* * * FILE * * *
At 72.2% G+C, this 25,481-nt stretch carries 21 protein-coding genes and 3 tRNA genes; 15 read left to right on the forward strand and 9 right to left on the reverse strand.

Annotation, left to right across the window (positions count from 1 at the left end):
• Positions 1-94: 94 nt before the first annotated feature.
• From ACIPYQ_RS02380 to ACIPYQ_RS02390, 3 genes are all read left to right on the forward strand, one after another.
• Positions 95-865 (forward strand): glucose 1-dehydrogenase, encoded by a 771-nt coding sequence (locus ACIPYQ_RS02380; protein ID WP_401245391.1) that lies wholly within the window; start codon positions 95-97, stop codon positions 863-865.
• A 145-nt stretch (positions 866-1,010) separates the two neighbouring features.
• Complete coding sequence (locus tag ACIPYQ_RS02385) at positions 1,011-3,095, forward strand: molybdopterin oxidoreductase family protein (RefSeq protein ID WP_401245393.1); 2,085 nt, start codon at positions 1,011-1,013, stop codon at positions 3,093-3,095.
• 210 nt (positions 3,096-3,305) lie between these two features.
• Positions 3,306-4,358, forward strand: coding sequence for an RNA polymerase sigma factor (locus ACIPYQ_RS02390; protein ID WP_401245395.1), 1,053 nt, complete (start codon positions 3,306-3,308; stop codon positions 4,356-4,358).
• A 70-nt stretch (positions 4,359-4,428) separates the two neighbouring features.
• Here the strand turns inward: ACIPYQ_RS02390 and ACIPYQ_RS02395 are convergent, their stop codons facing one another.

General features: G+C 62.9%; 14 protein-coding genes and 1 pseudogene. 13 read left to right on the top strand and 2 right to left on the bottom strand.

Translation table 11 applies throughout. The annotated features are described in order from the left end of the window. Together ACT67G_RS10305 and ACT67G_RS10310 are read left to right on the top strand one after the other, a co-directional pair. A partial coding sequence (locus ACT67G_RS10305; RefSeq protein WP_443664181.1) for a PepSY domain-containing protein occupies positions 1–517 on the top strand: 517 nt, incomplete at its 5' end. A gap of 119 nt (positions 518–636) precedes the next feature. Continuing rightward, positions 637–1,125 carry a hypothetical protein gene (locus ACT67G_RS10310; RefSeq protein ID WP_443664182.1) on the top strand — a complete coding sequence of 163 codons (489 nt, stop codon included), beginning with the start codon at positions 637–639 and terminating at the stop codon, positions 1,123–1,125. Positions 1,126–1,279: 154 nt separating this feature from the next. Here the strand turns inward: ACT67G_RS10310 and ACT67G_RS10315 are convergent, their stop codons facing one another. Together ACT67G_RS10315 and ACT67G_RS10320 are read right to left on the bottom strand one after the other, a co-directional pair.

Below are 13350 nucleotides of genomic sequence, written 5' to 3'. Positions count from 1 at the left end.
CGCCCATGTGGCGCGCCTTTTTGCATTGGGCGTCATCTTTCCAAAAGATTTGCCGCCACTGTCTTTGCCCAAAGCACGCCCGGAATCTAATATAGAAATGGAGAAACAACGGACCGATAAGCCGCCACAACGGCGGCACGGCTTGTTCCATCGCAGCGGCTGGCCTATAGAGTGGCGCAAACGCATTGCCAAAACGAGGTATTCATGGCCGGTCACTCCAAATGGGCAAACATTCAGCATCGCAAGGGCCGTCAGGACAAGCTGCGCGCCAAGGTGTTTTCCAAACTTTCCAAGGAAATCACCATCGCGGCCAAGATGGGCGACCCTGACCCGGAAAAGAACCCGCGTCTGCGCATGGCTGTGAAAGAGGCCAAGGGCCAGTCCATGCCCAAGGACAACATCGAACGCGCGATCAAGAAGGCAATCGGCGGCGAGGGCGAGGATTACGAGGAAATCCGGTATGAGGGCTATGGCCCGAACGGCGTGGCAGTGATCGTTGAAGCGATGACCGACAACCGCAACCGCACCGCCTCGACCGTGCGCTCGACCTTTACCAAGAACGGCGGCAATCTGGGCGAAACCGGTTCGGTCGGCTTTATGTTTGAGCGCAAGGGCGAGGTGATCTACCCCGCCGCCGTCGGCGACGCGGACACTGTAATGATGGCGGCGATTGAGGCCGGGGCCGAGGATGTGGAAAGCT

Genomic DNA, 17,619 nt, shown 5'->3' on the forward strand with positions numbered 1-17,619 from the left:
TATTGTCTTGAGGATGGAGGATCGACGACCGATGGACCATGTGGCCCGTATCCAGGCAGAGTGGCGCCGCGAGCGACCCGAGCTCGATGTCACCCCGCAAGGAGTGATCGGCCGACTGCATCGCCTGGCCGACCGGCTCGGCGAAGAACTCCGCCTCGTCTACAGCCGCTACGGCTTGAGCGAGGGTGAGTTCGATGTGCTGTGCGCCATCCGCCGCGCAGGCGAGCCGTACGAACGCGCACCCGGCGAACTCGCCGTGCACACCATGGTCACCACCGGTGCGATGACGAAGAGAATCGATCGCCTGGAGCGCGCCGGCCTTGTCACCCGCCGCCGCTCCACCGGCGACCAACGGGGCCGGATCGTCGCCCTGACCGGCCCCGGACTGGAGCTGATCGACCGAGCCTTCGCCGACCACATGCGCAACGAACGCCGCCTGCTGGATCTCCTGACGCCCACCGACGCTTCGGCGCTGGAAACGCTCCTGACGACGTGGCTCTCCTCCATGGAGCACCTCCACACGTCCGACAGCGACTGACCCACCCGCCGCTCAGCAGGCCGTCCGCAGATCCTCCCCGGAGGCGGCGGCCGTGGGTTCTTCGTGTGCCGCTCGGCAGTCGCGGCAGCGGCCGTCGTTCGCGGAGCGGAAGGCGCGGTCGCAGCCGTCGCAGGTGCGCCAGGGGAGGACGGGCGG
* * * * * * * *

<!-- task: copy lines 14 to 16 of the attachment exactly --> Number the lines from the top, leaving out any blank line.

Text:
Below are 13350 nucleotides of genomic sequence, written 5' to 3'. Positions count from 1 at the left end.
CGCCCATGTGGCGCGCCTTTTTGCATTGGGCGTCATCTTTCCAAAAGATTTGCCGCCACTGTCTTTGCCCAAAGCACGCCCGGAATCTAATATAGAAATGGAGAAACAACGGACCGATAAGCCGCCACAACGGCGGCACGGCTTGTTCCATCGCAGCGGCTGGCCTATAGAGTGGCGCAAACGCATTGCCAAAACGAGGTATTCATGGCCGGTCACTCCAAATGGGCAAACATTCAGCATCGCAAGGGCCGTCAGGACAAGCTGCGCGCCAAGGTGTTTTCCAAACTTTCCAAGGAAATCACCATCGCGGCCAAGATGGGCGACCCTGACCCGGAAAAGAACCCGCGTCTGCGCATGGCTGTGAAAGAGGCCAAGGGCCAGTCCATGCCCAAGGACAACATCGAACGCGCGATCAAGAAGGCAATCGGCGGCGAGGGCGAGGATTACGAGGAAATCCGGTATGAGGGCTATGGCCCGAACGGCGTGGCAGTGATCGTTGAAGCGATGACCGACAACCGCAACCGCACCGCCTCGACCGTGCGCTCGACCTTTACCAAGAACGGCGGCAATCTGGGCGAAACCGGTTCGGTCGGCTTTATGTTTGAGCGCAAGGGCGAGGTGATCTACCCCGCCGCCGTCGGCGACGCGGACACTGTAATGATGGCGGCGATTGAGGCCGGGGCCGAGGATGTGGAAAGCT

Genomic DNA, 17,619 nt, shown 5'->3' on the forward strand with positions numbered 1-17,619 from the left: